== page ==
Summer nights on Majella
After deciding on exploring Majella’s plateau at night I started walking on the trail at noon and met the last people at 5 in the afternoon: after that the mountain was all for me. I walked on and on; explored ridges and crossed saddles; looked down to the deepest valleys of the massif and up to the fast-moving clouds. When I took a break on a stone, a flock of loud white-winged snowfinches oblivious to my presence was combing the ground in front of me, searching for seeds among the dried out alpine plants.
At sunset, I had the purest and simplest light. When night came, I was tired but exhilarated, so I kept on. I dropped my backpack in a little cave and took only a bunch of nuts, my camera and tripod with me. Wind came in full force and didn't leave until the morning. At 11 at night I was still shooting the landscape, holding fast my tripod to not let the wind toss my equipment to the ground. The moonlight gave the round, barren mountains a touch of indefiniteness. Dark shadows and silvery colors. Deep contrasts and vague horizons.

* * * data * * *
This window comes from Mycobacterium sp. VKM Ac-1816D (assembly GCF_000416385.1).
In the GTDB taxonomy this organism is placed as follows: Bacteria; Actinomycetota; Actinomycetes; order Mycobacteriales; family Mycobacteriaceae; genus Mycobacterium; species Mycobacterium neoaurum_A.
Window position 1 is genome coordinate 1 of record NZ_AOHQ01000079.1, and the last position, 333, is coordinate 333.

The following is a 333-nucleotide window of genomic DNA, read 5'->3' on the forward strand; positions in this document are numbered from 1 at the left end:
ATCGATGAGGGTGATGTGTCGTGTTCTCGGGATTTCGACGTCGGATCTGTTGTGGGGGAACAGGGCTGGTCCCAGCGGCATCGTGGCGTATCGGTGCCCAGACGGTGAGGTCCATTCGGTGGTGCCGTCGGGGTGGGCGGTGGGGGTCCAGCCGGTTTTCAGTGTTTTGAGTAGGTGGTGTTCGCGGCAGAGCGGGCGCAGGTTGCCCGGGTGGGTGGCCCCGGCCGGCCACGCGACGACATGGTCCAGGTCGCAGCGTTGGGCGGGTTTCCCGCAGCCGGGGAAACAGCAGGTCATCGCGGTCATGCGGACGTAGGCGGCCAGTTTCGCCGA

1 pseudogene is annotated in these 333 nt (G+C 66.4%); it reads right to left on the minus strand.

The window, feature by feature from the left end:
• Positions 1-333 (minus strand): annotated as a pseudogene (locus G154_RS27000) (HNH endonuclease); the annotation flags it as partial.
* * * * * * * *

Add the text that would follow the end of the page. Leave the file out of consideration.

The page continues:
All of sudden, what looked like a crawling shadow revealed itself for a small herd of chamois moving in the distance. Helped by the wind, blowing in my direction, I slowly moved toward them, able to reduce the distance between me and the wary animals and sit down some fifty metres from them. All the chamois were laying, some ruminating and some even dozing in the dim light. It was a surreal moment: me with them, all alone above this big mountain in the night with the lights of towns and villages indifferent in the distance. I felt really privileged to share such a intimate moment with those animals and desperately tried to record it with my camera. Thanks to the new technologies, the digital sensor allowed me to take pictures with a 5” shutter speed: with some luck, enough to get a sharp image. What came out was beyond my expectations and closely represents what I saw that night.
It was after midnight when I went back to the cave, crawled into my sleeping bag and dropped dead. At sunrise, I enjoyed the most perfect stillness. The moon, still high, was now competing with the first sunrays. All around me just blocks of blue, pink and gold. A flock of choughs flew by distant, breaking the silence with their croaking calls.
At 6.47 am, I spotted the first two hikers and then I realized how much exhausted, dehydrated and hungry I was...
All images and texts © 2009-2012 Bruno D'Amicis Photography
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